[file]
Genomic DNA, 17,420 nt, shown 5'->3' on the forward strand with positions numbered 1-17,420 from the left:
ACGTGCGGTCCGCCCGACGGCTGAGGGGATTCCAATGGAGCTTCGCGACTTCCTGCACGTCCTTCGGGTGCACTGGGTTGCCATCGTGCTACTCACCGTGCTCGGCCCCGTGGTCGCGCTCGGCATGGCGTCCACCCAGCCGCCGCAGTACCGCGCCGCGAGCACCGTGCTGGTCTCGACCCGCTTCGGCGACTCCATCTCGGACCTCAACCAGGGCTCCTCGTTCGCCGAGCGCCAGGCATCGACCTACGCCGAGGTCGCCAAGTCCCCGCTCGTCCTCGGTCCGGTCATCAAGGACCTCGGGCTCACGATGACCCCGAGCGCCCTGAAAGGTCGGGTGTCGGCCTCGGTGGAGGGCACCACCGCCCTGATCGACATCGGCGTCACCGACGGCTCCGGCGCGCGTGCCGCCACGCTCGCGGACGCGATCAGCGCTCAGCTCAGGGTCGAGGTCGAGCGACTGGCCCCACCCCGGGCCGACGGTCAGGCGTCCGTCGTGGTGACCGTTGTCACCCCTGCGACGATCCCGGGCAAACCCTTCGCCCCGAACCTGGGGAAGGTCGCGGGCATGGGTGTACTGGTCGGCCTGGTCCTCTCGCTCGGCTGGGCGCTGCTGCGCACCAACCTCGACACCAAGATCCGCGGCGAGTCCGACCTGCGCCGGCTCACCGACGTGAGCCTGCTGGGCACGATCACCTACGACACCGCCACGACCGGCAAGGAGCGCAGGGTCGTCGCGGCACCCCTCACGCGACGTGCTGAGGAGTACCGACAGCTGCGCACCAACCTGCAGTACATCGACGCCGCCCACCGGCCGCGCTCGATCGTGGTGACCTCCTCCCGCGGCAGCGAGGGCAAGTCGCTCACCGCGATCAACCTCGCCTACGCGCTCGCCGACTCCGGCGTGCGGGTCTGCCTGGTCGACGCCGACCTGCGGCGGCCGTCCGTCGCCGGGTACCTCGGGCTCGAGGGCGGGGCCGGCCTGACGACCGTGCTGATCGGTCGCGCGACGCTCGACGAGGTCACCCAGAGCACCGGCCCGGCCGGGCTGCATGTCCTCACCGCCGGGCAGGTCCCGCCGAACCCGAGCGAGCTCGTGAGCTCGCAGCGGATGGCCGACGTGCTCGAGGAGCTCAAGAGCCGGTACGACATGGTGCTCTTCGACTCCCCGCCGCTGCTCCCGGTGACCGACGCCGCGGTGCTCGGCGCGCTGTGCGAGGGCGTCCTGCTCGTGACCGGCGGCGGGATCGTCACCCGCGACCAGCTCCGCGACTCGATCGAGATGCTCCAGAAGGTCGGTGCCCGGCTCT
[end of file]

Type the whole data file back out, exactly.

Genomic DNA, 17,420 nt, shown 5'->3' on the forward strand with positions numbered 1-17,420 from the left:
ACGTGCGGTCCGCCCGACGGCTGAGGGGATTCCAATGGAGCTTCGCGACTTCCTGCACGTCCTTCGGGTGCACTGGGTTGCCATCGTGCTACTCACCGTGCTCGGCCCCGTGGTCGCGCTCGGCATGGCGTCCACCCAGCCGCCGCAGTACCGCGCCGCGAGCACCGTGCTGGTCTCGACCCGCTTCGGCGACTCCATCTCGGACCTCAACCAGGGCTCCTCGTTCGCCGAGCGCCAGGCATCGACCTACGCCGAGGTCGCCAAGTCCCCGCTCGTCCTCGGTCCGGTCATCAAGGACCTCGGGCTCACGATGACCCCGAGCGCCCTGAAAGGTCGGGTGTCGGCCTCGGTGGAGGGCACCACCGCCCTGATCGACATCGGCGTCACCGACGGCTCCGGCGCGCGTGCCGCCACGCTCGCGGACGCGATCAGCGCTCAGCTCAGGGTCGAGGTCGAGCGACTGGCCCCACCCCGGGCCGACGGTCAGGCGTCCGTCGTGGTGACCGTTGTCACCCCTGCGACGATCCCGGGCAAACCCTTCGCCCCGAACCTGGGGAAGGTCGCGGGCATGGGTGTACTGGTCGGCCTGGTCCTCTCGCTCGGCTGGGCGCTGCTGCGCACCAACCTCGACACCAAGATCCGCGGCGAGTCCGACCTGCGCCGGCTCACCGACGTGAGCCTGCTGGGCACGATCACCTACGACACCGCCACGACCGGCAAGGAGCGCAGGGTCGTCGCGGCACCCCTCACGCGACGTGCTGAGGAGTACCGACAGCTGCGCACCAACCTGCAGTACATCGACGCCGCCCACCGGCCGCGCTCGATCGTGGTGACCTCCTCCCGCGGCAGCGAGGGCAAGTCGCTCACCGCGATCAACCTCGCCTACGCGCTCGCCGACTCCGGCGTGCGGGTCTGCCTGGTCGACGCCGACCTGCGGCGGCCGTCCGTCGCCGGGTACCTCGGGCTCGAGGGCGGGGCCGGCCTGACGACCGTGCTGATCGGTCGCGCGACGCTCGACGAGGTCACCCAGAGCACCGGCCCGGCCGGGCTGCATGTCCTCACCGCCGGGCAGGTCCCGCCGAACCCGAGCGAGCTCGTGAGCTCGCAGCGGATGGCCGACGTGCTCGAGGAGCTCAAGAGCCGGTACGACATGGTGCTCTTCGACTCCCCGCCGCTGCTCCCGGTGACCGACGCCGCGGTGCTCGGCGCGCTGTGCGAGGGCGTCCTGCTCGTGACCGGCGGCGGGATCGTCACCCGCGACCAGCTCCGCGACTCGATCGAGATGCTCCAGAAGGTCGGTGCCCGGCTCT